Well darlings I am long overdue in writing and telling you about my fabulous life as a comedienne. Especially since my nemesis, Bob, says the OTHER Comedy Diva site is 'under construction'. HA.
Anyhoo, I will tell you about this past week. I did a call back for a musical. It started with a dance call, which was a bit of a surprise. They should TELL you these things or else you end up dancing in pantyhose and sweating off your make-up. 'Nuff said. I was there all morning, waiting to be called, practising my song and -ahem- reading the script. Darlings, it simply wasn't AVAILABLE before then, and really who cares about the silly plot? I was quite eager to read for the role of the Lesbian Reporter. Unfortunately, the demented director was considering me for the role of the Retarded Nine-Year old child. I AM NOT KIDDING YOU. I am a tall woman, and although I am not short on ambition, I would not cast myself as a 9 year old child. Besides which, I have a massive bosom. So four hours later I sang my little song for them, and they said, "Don't let the door hit your ass on the way out." God, what are these people thinking? Clearly I am meant to play LEAD roles or nothing at all. In this case, I am taking nothing.
Then I had dress rehearsals and the opening of a musical. A different one. In which I play a lead role, that of a Lesbian Nun. I TOLD you I had this gay-thing down pat. Well, I hate to be modest and so I won't be: I was FABULOUS. I got huge laughs, except for the times when my fellow actress stepped on them. That is a technical term used in comedy. When the audience is just about to laugh, but an actor speaks too soon and cuts it off. Actors who work primarily in DRAMA or FILM do this ALL the time because they don't know any better and it is very frustrating to people such as myself who are busy earning the laughs. Anyway, I KNOW I was funny because the producers handed out little surveys to the audience, and I snuck a peak at several (but did not stoop so low as to FILL out one myself- reallly I am not that desperate even though no one would recognize my handwriting) and over and over people put down ME in response to the question "what is the best part of this play?"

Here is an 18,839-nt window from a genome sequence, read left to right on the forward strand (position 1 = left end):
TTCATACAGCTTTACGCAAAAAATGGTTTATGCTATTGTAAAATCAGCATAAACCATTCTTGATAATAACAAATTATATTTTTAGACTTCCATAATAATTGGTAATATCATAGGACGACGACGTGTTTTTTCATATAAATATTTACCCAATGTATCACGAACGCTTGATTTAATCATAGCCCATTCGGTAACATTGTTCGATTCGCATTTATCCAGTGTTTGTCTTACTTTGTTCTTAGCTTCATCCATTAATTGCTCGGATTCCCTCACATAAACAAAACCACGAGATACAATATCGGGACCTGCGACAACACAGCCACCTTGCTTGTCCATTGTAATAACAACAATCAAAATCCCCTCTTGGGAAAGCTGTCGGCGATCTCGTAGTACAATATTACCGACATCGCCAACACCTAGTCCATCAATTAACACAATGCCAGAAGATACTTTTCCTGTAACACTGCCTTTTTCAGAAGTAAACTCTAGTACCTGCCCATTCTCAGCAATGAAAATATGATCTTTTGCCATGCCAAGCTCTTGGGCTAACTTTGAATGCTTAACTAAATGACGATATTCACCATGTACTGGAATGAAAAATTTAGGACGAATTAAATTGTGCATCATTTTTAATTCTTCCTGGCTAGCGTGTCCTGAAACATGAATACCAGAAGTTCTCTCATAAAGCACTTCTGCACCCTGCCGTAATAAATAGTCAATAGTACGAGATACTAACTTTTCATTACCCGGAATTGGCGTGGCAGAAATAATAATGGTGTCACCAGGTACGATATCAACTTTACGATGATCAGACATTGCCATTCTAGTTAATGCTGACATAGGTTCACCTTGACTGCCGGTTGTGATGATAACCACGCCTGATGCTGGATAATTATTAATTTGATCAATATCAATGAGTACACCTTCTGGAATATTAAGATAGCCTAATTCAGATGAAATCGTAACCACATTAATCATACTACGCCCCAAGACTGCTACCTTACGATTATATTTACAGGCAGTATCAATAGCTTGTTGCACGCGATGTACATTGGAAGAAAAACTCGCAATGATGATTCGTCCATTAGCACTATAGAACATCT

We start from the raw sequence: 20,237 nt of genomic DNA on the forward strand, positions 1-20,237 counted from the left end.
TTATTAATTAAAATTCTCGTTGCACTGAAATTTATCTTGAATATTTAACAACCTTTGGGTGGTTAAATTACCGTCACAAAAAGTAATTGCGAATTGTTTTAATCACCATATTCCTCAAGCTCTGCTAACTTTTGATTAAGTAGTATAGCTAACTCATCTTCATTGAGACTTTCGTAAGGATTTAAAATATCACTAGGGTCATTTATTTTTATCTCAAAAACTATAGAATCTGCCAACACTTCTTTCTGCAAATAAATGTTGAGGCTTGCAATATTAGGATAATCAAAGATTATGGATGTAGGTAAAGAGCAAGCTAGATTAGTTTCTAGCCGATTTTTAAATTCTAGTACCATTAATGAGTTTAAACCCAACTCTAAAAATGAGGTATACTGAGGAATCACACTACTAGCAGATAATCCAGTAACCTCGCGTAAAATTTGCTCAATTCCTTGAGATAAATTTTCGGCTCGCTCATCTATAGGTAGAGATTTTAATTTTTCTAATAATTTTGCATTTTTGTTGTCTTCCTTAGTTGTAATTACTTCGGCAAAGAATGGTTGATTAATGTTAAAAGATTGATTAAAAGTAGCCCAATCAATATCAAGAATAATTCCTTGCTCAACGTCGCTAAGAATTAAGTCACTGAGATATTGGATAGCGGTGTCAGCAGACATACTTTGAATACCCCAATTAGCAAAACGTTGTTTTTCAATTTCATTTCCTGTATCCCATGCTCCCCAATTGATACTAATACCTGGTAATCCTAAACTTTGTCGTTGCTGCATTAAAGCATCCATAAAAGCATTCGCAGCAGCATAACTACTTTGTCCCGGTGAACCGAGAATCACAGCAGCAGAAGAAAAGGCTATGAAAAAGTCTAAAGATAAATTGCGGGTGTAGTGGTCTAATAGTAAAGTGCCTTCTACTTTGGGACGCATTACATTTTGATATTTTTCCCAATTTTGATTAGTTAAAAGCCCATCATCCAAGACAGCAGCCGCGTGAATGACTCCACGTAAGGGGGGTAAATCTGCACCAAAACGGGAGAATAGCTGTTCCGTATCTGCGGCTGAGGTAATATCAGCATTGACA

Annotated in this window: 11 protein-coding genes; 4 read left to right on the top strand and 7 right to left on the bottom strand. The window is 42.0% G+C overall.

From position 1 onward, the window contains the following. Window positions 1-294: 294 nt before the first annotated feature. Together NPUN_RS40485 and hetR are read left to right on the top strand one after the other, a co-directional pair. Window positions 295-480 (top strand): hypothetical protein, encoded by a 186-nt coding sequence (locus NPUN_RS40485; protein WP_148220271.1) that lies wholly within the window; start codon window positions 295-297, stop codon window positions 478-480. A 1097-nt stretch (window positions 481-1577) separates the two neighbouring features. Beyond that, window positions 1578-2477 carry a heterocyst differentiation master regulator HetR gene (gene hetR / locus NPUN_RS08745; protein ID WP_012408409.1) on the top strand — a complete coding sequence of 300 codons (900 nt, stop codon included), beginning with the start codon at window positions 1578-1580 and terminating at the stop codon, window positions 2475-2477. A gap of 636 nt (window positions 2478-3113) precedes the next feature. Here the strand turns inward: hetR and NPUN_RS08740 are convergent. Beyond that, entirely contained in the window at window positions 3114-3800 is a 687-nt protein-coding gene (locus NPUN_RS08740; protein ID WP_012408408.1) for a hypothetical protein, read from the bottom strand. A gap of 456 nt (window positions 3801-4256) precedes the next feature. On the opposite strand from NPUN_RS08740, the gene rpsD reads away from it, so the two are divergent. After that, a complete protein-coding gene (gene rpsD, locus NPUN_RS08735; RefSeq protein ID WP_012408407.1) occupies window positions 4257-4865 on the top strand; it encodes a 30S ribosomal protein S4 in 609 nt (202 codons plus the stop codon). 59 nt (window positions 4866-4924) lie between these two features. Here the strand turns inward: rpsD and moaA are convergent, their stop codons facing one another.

Big opening night parties, champagne, roses, blah blah blah ... and then on my DARK night I did an improv performance. Yes, there is no rest for the talented. The show was Long Form improv, which is not those silly games you see Drew Carey attempting, but Long Form: Genres. That means you emulate different kinds of film styles in an improvised movie. I played a 1940's dame with lots of wink-wink innuendo and jargon. A sci-fi flick followed (yes, groan...) and then a Romantic Comedy, where I embodied the spirit of a young Meg Ryan, before she ruined her face with all that collagen. Big Laughs were had by all, especially my poor cast mates, who had a hard time keeping up with me and my quick wit. Yes, I was On Fire, another technical term in comedy, it means you are Hot, which is a good thing, as Martha might say.
The NEXT day I helped a director out with his callbacks for a play he is directing. I got to read lines with all the best dramatic actors in town. And didn't their eyes pop when they saw me? It is a total status thing to be in the room with the director. Because the other actors assume that you are already cast in a role OR that you have the ear of the director, and can make or break each person's chances at getting hired. Which, of course, is true. The actors who DIDN't shake my hand, I read in a monotone or bad dialect and purposely tried to make them look bad. Which wasn't hard. Most dramatic actors are so boring you just want to kill yourself the minute they open their mouths. They can only do two things: whisper or shout. And nobody can cry on the spot, that seems to take weeks of Method research. Ha. Then the director took me to dinner, I told him who I would hire or not, and, grateful for my input, he offered me a role in a different play he is directing next year!! A comedy, thank God.
That night after the show, I rushed out to do stand-up at a local club. Yes I was hilarious. And the next night, after the show, I went salsa dancing. Who was there but a famous comic actor, a guy who I am not free to name. I had no idea he could dance! I plan to stalk him - I mean stake him out the club- and dance with him next week. In this business it is ALL who you know, and if I can swivel my pelvis with a VIP who has his own TV show, you bet I am going to do that!
What else? That should be enough for a week in an actor's life. I am exhausted just thinking about it. Must go get a latte. Today I already updated my websites, tomorrow I will update my resume, and then - oh my gosh - I totally forgot - the reviews of my musical should be out. Must go darlings, keep well!